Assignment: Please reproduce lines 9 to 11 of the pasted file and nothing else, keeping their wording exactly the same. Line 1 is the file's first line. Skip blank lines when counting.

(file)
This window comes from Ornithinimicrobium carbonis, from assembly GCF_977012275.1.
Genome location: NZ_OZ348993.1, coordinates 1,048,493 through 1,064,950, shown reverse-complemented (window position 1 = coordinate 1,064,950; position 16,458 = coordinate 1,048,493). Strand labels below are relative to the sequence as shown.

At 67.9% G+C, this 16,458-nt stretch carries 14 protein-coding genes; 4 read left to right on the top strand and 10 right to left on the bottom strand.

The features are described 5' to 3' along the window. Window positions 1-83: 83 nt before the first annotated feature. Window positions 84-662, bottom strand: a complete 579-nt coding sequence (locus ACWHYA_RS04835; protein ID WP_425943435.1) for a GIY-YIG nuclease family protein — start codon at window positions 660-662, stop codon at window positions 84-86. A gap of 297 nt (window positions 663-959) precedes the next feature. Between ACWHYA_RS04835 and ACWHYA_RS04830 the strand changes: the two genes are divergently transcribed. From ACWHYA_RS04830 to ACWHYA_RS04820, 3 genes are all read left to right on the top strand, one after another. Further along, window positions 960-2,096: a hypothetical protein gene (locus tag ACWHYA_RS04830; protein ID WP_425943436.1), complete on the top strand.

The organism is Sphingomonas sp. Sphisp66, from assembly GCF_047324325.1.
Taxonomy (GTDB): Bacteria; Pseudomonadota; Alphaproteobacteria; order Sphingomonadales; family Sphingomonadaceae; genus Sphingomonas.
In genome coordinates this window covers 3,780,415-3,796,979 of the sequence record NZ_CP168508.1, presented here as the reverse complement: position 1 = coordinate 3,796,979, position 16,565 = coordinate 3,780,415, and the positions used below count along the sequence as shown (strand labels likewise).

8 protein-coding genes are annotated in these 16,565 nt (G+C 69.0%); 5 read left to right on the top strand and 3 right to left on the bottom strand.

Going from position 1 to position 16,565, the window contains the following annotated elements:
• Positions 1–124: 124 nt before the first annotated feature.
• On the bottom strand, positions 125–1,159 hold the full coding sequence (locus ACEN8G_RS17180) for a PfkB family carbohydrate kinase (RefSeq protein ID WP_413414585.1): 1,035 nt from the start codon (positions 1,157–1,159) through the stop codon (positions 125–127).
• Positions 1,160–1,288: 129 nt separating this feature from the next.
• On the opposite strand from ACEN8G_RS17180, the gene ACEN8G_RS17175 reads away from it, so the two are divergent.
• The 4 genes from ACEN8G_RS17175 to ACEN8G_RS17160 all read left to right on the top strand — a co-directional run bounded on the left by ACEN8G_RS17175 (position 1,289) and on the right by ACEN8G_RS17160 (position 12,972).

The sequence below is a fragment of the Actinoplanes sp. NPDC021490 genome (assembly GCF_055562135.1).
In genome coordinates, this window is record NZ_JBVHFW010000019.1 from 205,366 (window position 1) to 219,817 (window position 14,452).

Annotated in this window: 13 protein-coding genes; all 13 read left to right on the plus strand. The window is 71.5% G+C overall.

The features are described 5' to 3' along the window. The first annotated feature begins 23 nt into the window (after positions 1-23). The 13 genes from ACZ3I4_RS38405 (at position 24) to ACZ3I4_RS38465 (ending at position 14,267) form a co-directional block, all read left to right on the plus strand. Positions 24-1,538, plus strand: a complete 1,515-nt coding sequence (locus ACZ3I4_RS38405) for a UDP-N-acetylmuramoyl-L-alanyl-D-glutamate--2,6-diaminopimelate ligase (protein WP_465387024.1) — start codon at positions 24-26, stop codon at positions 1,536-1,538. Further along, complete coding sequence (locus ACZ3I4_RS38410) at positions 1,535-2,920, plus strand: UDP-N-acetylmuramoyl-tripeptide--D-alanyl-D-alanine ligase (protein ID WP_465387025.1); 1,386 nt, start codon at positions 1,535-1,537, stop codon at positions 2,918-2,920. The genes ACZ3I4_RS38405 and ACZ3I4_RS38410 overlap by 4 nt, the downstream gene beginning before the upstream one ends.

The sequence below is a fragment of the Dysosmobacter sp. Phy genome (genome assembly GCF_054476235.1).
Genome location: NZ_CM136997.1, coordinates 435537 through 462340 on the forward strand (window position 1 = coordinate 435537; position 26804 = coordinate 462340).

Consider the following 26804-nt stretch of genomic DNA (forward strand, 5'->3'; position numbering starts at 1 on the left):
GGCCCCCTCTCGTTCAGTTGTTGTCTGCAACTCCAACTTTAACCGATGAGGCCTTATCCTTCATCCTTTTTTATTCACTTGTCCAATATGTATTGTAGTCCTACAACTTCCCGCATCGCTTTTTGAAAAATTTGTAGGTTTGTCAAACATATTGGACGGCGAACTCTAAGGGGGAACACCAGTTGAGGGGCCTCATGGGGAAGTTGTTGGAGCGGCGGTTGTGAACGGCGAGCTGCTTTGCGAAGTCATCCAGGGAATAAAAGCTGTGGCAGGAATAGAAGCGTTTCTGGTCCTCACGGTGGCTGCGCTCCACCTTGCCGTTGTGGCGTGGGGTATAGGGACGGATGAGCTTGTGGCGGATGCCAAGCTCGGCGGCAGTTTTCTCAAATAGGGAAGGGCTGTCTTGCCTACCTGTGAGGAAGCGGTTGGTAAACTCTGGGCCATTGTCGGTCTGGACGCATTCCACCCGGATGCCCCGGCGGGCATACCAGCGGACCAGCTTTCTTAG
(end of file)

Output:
Going from position 1 to position 16,565, the window contains the following annotated elements:
• Positions 1–124: 124 nt before the first annotated feature.
• On the bottom strand, positions 125–1,159 hold the full coding sequence (locus ACEN8G_RS17180) for a PfkB family carbohydrate kinase (RefSeq protein ID WP_413414585.1): 1,035 nt from the start codon (positions 1,157–1,159) through the stop codon (positions 125–127).